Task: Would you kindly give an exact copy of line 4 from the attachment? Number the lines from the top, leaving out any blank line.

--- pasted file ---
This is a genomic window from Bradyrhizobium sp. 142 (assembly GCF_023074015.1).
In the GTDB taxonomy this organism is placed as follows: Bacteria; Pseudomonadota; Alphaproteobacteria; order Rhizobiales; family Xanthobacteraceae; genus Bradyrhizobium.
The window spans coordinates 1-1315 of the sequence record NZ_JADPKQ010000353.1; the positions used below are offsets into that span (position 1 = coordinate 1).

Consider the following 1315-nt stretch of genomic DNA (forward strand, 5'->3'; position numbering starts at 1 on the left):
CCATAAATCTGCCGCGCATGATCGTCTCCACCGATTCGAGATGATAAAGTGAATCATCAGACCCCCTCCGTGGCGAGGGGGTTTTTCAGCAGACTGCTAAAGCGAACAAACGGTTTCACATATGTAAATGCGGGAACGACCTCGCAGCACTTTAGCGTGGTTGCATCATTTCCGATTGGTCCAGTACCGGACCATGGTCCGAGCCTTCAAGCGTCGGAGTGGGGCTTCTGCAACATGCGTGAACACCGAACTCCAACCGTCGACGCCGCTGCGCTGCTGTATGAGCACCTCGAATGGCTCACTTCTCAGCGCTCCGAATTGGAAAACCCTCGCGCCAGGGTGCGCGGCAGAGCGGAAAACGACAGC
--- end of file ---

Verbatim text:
Consider the following 1315-nt stretch of genomic DNA (forward strand, 5'->3'; position numbering starts at 1 on the left):